The name of this little ladybug is a mouthful; to say the least. They are called Multi-Colored Asian Lady Beetle (Harmonia axyridis), or just Asian Beetle as many of us refer to them. They are native to Asia as the name suggests, and were brought to the United States in 1916 to help control Aphid populations in greenhouses. A few of these beetles escaped the greenhouses and found this new country much to their liking. So much so that they are now found throughout all of the United States and most of Southern Canada. On top of those that escaped confinement there were enterprising individuals who felt that our own native species just weren't doing their job adequately enough to suit them, so in their infinite wisdom they released these beetles in various locations all across the United States. In effect they succeeded in controlling the aphid populations, but they also made things very difficult on our native lady beetles, which just couldn't compete with a new, more aggressive interloper. Consequently many of our own lovely ladies have disappeared in parts of their range and are severely declined in other areas. Not all ladybugs are created equal....Asian lady beetles amass in huge numbers in the fall and invade our homes, garages, and other structures, looking for a place to spend the cold winter months. Asian ladybugs also give off a musky sent when disturbed and can give a little nip when handled. Sometimes they will land on your arm and bite for no apparent reason, other than they feel like it.
Asian lady beetles are highly variable in color, ranging from orange, red, reddish-orange and even black with red splotches out in the western most part of their range. Sometimes they are spotted, but many are not. In Missouri these beetles have a white pronotum (thorax region) that contains four black spots, that vary from small to large, and can sometimes blend together to look like a "W" or "M".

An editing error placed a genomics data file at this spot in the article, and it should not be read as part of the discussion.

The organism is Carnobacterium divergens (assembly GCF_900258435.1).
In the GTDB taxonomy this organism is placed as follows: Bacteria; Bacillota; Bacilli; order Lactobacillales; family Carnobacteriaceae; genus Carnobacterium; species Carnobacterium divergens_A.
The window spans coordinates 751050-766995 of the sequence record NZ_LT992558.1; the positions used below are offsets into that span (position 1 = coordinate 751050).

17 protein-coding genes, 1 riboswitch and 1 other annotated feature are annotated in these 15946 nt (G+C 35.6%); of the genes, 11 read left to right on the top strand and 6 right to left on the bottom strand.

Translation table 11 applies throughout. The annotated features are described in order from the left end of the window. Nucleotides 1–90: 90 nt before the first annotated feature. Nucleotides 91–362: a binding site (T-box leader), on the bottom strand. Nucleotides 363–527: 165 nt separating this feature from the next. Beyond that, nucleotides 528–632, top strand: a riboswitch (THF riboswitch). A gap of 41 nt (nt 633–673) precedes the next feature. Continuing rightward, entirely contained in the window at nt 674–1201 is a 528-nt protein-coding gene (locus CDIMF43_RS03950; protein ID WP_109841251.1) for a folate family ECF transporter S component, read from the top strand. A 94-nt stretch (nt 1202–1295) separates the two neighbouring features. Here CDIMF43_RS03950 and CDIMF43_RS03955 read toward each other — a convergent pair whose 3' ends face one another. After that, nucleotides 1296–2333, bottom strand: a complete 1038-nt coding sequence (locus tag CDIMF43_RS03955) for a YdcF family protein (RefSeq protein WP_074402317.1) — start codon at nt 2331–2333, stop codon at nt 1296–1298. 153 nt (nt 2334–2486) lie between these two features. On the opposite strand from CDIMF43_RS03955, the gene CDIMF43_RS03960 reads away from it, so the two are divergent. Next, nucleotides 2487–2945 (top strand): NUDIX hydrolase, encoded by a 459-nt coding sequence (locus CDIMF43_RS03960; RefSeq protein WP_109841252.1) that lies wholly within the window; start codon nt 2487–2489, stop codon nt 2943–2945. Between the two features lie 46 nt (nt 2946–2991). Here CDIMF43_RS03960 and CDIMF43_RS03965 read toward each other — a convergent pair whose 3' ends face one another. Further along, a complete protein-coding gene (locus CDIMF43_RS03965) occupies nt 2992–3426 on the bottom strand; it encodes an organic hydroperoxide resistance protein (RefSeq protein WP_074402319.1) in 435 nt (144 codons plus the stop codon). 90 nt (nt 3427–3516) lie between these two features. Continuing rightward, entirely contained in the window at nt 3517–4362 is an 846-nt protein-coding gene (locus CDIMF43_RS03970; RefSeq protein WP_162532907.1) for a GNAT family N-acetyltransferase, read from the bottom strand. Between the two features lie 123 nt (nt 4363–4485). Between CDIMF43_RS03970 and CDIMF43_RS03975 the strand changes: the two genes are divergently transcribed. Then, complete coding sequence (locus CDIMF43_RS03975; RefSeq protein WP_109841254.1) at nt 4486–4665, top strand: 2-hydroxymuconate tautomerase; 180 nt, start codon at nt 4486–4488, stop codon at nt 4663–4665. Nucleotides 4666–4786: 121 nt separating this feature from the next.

Mating takes place at all times during the late spring and summer. I've seen larvae as late as September, feeding on aphids. The tiny larvae look like miniature alligators, they are voracious eaters and consume untold amounts of aphids, thrips, mites, moth and butterfly eggs and other soft bodied insects. It typically takes them a total of four instars(molts) to reach adulthood. In the last molt they will enter into a pupal stage. This pupa is an elongated dome shape attached to leaves by the spikey remains of the last molt clinging to one end. Once they reach adult size they may live up to 90 days, depending upon food sources available and temperatures. In Missouri there are probably two generations each year.
Newly Emerged Asian Lady Beetle
Asian Lady Beetle Larvae
For many of us, a Ladybug is a Ladybug. I suppose in some ways this true, they certainly look similar. I can't say that I dislike these Asian Lady Beetles, they are serving a great purpose by ridding us of harmful aphids and other plant eating insects. I only wish it didn't come at such a high price for our lovely native ladies.
Im sure many of you have been reading about a worthwhile project that Cornell University is sponsoring. Cornell is famous for it's citizen scientist outreach projects. We are all familiar with the Great Backyard Bird Count, and Frog Watch. This newest project called "The Lost Ladybug Project" encourages individuals to explore their parks, natural areas, backyards and anywhere else that you are likely to find ladybugs. Camera in hand, photograph any all ladybugs you find. Take those pictures and upload them to Lost Ladybug Project. Give your best guess as to what species you think you've photographed. They compile this information and use it to determine how populations of individual species have changed, including their range, and numbers. It is truly a worthwhile project and fun for anyone who enjoys getting outside.